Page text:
You’ve heard your friends use this term for some time, or you’ve managed to conquer sleep regressions for the sneaky monsters they are, but you often come across this word and are curious about what dream feeding means.
While you are adjusting to your little one’s sleeping hours, you might be worried about their sleep as your baby wakes up multiple times during the night for a feed.
You might’ve come across the infamous dream feed and are curious. You’re at the right place! Here’s all you need to know about a dream feed and if it’s okay to try it.
Simply put, a dream feed is feeding your baby while they are sleeping. Feeding a sleeping baby can work for young babies up to 6 months of age. Most parents tend to dream feed their babies at around 11 pm so that they can have a longer stretch of sleep onwards through morning.
Let’s deep dive into this and see what dream feeding is and how it helps.
What is Dream Feed and How Does it Work?
As you finish putting your baby to sleep for the night, you know they’ll be up in a few hours for the next feeding.
When you head to sleep yourself, you might as well get your baby to take a feed. This is where dream feeding comes into play.
A dream feed is a late-night feeding that you can give your baby once you’ve put them to sleep, around 1-3 hours after bedtime. This extra feed is given by many parents to help their babies sleep longer through the night.
Parents tend to do this when they go to sleep themselves to make sure their baby gets a good long stretch of sleep at night and does not wake up in the middle of the night due to hunger.
By dream feeding your baby, you feed them while they are sleeping, just when you are about to hit the bed. This works not only for the baby but also helps parents get to sleep longer.
Dream feeding addresses one of the major causes of frequent night waking. Sneaking in an extra feed might delay the next feed, and both you and your baby can get a longer stretch of sleep at night.
As your baby sleeps, they go through different phases, including deep sleep and light sleep. Most babies experience sleep regressions due to hunger during light sleep.
To avoid these night wakings, you can give your baby an extra feed 3-4 hours after they’ve fallen asleep. This works for both breastfed and bottle-fed babies.
When Can You Start Dream Feeding?
Owing to their small stomachs, newborn babies require a feeding every 2 hours or so, so dream feeding is not recommended at the newborn stage.
Newborns’ sleeping patterns are generally unpredictable, so the idea of sneaking in a dream feed is surely out the window. Most experts suggest starting dream feeding once your wee one is a little older.
Once your baby can stay asleep for more than 4 hours after feeding, they might be ready for this new chapter.
For most babies, this time varies and might fall anywhere from 8 weeks to 4 months of age.
Keep in mind, age itself does not indicate that your baby is ready for dream feeding. It is more important to keep an eye on their feeding habits to determine readiness.
You might start dream feeding once your baby can sleep more than 3 hours without a feed. But it’s okay if you’re late to the party; better late than never!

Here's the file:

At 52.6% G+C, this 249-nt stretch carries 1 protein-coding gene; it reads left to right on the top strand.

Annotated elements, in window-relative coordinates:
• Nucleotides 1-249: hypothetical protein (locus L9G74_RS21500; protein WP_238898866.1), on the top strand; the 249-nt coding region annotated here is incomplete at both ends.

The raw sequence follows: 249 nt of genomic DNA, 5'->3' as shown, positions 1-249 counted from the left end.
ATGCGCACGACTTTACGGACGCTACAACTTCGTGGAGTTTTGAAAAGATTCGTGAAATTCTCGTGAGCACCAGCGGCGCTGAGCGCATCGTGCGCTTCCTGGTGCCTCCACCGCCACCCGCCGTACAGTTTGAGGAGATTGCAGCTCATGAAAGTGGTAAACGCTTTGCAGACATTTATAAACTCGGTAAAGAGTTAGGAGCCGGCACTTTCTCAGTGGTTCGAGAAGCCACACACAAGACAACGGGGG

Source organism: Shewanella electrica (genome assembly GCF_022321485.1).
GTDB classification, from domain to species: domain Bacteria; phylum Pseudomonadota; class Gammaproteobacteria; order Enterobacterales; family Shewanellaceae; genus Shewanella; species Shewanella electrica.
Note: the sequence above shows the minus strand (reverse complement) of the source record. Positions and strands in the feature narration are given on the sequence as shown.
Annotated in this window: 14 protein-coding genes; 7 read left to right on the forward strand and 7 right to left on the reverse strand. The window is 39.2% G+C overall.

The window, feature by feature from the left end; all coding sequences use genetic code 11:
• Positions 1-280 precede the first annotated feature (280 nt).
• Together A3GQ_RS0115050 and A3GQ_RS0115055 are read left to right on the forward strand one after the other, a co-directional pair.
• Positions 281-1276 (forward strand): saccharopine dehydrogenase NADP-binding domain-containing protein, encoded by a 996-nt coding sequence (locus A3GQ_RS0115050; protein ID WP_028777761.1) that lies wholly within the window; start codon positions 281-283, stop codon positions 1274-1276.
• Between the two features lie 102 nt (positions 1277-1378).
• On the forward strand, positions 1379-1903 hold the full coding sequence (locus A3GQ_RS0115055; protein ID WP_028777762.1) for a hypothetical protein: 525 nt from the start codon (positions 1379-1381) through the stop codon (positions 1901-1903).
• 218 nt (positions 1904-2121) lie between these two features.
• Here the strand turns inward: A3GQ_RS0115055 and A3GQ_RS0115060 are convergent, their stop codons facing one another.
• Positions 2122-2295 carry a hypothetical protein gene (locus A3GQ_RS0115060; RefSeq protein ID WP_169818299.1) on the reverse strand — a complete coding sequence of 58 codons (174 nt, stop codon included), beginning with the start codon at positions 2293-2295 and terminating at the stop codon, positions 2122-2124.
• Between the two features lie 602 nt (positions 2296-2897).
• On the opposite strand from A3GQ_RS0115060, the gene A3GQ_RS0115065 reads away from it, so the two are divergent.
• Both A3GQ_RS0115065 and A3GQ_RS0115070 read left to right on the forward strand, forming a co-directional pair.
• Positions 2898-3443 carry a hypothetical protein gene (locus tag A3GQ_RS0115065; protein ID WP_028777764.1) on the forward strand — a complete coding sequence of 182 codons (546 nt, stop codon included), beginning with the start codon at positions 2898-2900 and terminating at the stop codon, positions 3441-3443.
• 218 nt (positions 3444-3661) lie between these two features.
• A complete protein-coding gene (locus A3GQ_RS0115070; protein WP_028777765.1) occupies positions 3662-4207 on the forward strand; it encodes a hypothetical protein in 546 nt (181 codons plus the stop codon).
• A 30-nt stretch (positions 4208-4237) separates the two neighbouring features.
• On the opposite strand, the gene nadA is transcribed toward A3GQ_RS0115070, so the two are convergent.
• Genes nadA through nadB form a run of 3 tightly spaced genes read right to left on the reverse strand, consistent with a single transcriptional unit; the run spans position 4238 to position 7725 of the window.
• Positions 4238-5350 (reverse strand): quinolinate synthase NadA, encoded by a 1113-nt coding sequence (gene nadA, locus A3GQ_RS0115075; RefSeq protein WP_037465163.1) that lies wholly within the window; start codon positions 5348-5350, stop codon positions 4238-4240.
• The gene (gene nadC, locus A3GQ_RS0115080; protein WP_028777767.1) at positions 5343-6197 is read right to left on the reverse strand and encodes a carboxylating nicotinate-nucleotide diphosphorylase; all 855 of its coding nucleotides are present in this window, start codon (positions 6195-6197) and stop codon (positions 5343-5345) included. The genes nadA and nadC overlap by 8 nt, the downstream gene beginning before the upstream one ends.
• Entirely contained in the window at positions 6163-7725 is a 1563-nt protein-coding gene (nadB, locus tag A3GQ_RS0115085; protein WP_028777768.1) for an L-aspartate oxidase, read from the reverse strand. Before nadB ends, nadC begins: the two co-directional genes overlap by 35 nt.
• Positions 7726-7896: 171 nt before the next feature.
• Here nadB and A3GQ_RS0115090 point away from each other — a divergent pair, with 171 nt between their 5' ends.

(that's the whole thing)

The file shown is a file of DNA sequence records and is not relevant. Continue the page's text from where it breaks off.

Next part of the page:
You might be wondering when exactly you can stop dream feeding. Well, most parents prefer stopping once they’ve noticed that their little one can sleep for 11 hours straight without feeding.
Is Dream Feeding a Good Idea?
Wondering if it’s a good idea or not? Imagine after a long, tiring day with your wee one, you finally put your sweet baby to sleep.
After a few hours, you are just about to doze off when suddenly you hear your little one crying out in the room next door, ready for their night feed.
Just a few hours into your “me time” and you find your little one up and awake, hungry and grumpy! As much as we all absolutely adore our babies, we all deserve some rest at the end of the day.
For exhausted parents, dream feeding is a good alternative to night feeding. Unlike most of the time when you feed your baby, during a dream feed you’ll end up initiating feeding yourself.
If you’re worried about your little one’s sleep or about their health, dream feeding is an ideal option for you.
Can You Dream Feed a Breastfed Baby?
Dream feeds are initiated by the parents and can be done for children that are breast or bottle-fed. For most babies, the best time to start dream feeding is once they’ve crossed the newborn benchmark and have no trouble staying asleep for at least 4 hours after feeding.
Whether you are feeding breastmilk or bottle feeding your little one, dream feeding might help both you and your baby sleep longer.
Is Dream Feeding Good for Your Baby’s Sleep?
The real question is, are dream feeds good for your baby? Here are some reasons why you should consider dream feeding:
Help Your Baby Sleep Longer
If it isn’t obvious already, dream feeding might help your baby sleep for longer stretches of time at night by reducing wakings.
Sets a Consistent Schedule
Making it possible for your baby to sleep for longer periods at night might help their little internal clocks learn the adult ways and help reprogram the sleep wiring to that of an adult.
This helps you set a schedule for your little one by setting a bedtime as well as dream feeds.